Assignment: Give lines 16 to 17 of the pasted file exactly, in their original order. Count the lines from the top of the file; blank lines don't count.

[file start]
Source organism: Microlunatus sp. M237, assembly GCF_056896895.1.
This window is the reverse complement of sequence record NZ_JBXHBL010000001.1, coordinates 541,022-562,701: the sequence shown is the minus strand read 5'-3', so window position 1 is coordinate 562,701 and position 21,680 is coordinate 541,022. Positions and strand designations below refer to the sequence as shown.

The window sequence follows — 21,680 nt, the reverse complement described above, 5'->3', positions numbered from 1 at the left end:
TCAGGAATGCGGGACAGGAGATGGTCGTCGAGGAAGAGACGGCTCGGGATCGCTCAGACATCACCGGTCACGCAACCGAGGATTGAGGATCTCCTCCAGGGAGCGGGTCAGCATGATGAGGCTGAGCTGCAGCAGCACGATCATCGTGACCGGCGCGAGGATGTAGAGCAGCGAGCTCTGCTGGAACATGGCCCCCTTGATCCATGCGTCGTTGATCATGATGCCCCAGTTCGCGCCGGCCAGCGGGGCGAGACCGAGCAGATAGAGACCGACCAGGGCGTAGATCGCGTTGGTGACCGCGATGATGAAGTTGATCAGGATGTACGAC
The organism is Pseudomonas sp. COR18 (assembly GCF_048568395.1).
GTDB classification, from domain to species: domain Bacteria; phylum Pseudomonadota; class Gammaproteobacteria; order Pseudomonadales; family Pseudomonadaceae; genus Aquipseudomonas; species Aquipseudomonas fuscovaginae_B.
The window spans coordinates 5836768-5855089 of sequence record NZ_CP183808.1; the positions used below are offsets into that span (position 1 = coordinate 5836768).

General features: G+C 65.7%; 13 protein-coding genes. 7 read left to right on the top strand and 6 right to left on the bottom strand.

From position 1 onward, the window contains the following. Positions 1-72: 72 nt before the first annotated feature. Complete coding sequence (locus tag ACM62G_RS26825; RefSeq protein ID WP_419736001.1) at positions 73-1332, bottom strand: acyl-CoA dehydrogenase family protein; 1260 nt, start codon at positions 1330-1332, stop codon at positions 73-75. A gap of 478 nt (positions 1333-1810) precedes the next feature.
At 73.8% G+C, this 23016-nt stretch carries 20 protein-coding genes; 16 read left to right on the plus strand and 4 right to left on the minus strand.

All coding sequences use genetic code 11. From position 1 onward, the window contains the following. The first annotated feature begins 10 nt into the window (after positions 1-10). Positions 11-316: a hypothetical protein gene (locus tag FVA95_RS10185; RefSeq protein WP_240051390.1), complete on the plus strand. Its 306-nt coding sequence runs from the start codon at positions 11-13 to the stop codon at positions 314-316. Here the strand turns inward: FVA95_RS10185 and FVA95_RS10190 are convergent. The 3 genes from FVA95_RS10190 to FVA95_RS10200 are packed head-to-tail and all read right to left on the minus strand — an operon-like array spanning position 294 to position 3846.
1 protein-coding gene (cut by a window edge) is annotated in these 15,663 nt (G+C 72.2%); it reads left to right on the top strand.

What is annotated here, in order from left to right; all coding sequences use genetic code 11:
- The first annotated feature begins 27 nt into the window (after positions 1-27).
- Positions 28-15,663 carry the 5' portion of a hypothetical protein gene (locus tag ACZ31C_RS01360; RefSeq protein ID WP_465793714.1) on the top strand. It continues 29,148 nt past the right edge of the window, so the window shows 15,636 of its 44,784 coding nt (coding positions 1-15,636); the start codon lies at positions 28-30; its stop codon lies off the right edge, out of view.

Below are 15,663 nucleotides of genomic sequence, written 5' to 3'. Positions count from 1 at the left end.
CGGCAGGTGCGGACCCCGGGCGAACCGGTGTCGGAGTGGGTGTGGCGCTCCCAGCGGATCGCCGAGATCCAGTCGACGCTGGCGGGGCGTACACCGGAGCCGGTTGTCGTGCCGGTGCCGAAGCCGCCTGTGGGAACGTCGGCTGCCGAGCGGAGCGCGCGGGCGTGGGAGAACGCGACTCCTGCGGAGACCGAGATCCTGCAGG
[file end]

Below are 15,663 nucleotides of genomic sequence, written 5' to 3'. Positions count from 1 at the left end.
CGGCAGGTGCGGACCCCGGGCGAACCGGTGTCGGAGTGGGTGTGGCGCTCCCAGCGGATCGCCGAGATCCAGTCGACGCTGGCGGGGCGTACACCGGAGCCGGTTGTCGTGCCGGTGCCGAAGCCGCCTGTGGGAACGTCGGCTGCCGAGCGGAGCGCGCGGGCGTGGGAGAACGCGACTCCTGCGGAGACCGAGATCCTGCAGG